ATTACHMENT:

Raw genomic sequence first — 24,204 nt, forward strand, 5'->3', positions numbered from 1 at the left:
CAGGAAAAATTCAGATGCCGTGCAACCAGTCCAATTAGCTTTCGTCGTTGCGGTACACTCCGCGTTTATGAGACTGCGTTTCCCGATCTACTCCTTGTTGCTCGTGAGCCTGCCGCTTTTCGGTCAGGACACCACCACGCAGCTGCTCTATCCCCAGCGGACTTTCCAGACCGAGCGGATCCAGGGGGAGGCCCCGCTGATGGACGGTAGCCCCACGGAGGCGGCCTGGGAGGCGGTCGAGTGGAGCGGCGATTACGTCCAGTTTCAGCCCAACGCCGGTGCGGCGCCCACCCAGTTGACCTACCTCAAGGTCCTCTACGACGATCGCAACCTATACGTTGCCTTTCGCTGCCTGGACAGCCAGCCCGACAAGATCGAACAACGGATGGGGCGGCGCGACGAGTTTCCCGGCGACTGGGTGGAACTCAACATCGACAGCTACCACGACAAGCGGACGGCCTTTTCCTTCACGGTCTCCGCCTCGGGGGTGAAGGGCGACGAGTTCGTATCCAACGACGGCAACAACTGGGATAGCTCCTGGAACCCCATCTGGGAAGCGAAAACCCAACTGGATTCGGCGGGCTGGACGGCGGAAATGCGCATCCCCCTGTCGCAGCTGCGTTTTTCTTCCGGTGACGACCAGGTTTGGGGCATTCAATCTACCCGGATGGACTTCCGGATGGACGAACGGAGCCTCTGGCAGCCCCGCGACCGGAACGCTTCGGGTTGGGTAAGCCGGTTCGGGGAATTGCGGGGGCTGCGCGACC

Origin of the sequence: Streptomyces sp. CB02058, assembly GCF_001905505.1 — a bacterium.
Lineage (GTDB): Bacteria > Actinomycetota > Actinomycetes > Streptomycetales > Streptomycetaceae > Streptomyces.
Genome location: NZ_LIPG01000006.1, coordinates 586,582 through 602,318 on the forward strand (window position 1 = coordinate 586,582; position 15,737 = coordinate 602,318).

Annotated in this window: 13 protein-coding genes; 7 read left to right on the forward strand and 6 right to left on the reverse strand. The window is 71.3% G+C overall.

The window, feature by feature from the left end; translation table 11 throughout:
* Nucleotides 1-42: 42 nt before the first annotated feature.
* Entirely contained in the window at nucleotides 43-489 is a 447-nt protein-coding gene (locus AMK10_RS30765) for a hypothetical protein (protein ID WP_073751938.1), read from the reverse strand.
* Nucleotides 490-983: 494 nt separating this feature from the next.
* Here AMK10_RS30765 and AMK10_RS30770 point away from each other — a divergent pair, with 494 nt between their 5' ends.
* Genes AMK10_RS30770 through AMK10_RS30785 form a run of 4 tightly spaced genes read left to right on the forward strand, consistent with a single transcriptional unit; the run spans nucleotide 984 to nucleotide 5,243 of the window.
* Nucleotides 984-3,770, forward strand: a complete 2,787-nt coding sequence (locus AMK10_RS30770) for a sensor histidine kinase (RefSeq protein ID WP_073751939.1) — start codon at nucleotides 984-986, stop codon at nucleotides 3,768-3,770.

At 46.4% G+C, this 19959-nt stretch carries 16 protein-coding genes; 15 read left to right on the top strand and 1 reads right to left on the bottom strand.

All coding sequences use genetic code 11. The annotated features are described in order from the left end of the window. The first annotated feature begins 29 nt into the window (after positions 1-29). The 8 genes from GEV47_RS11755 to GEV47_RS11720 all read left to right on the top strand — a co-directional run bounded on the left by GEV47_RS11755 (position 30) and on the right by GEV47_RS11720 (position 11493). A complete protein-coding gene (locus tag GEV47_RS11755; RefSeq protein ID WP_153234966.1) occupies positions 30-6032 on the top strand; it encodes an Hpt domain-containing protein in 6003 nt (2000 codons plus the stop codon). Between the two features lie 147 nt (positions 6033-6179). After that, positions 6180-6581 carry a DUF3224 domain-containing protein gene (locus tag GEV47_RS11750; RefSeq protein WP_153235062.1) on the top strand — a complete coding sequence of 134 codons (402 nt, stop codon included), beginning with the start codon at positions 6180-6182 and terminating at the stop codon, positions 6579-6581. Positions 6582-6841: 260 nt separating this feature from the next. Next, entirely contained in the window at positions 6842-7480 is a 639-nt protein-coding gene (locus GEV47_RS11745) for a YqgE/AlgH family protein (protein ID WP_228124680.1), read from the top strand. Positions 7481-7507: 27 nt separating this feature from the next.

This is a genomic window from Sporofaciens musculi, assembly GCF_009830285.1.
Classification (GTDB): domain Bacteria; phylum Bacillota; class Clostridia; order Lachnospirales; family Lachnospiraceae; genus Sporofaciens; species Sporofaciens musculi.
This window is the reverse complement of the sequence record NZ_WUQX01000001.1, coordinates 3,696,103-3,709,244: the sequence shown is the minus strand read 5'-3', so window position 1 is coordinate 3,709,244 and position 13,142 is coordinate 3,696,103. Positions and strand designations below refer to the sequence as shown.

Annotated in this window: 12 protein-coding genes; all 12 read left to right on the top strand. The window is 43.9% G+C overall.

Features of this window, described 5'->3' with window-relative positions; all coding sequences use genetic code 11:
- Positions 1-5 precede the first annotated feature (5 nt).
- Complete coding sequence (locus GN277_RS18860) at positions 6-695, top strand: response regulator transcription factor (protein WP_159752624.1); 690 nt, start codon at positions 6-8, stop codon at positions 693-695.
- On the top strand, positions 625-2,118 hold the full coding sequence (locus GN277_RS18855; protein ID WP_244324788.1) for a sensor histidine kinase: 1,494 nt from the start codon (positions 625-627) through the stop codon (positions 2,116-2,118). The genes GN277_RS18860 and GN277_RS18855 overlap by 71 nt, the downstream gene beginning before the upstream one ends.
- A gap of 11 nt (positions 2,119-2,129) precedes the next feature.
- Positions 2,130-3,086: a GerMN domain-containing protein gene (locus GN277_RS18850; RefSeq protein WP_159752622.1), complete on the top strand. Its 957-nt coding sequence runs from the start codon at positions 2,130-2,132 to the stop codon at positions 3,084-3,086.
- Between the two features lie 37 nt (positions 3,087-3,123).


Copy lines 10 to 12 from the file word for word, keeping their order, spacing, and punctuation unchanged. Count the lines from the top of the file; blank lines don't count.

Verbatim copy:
* Nucleotides 490-983: 494 nt separating this feature from the next.
* Here AMK10_RS30765 and AMK10_RS30770 point away from each other — a divergent pair, with 494 nt between their 5' ends.
* Genes AMK10_RS30770 through AMK10_RS30785 form a run of 4 tightly spaced genes read left to right on the forward strand, consistent with a single transcriptional unit; the run spans nucleotide 984 to nucleotide 5,243 of the window.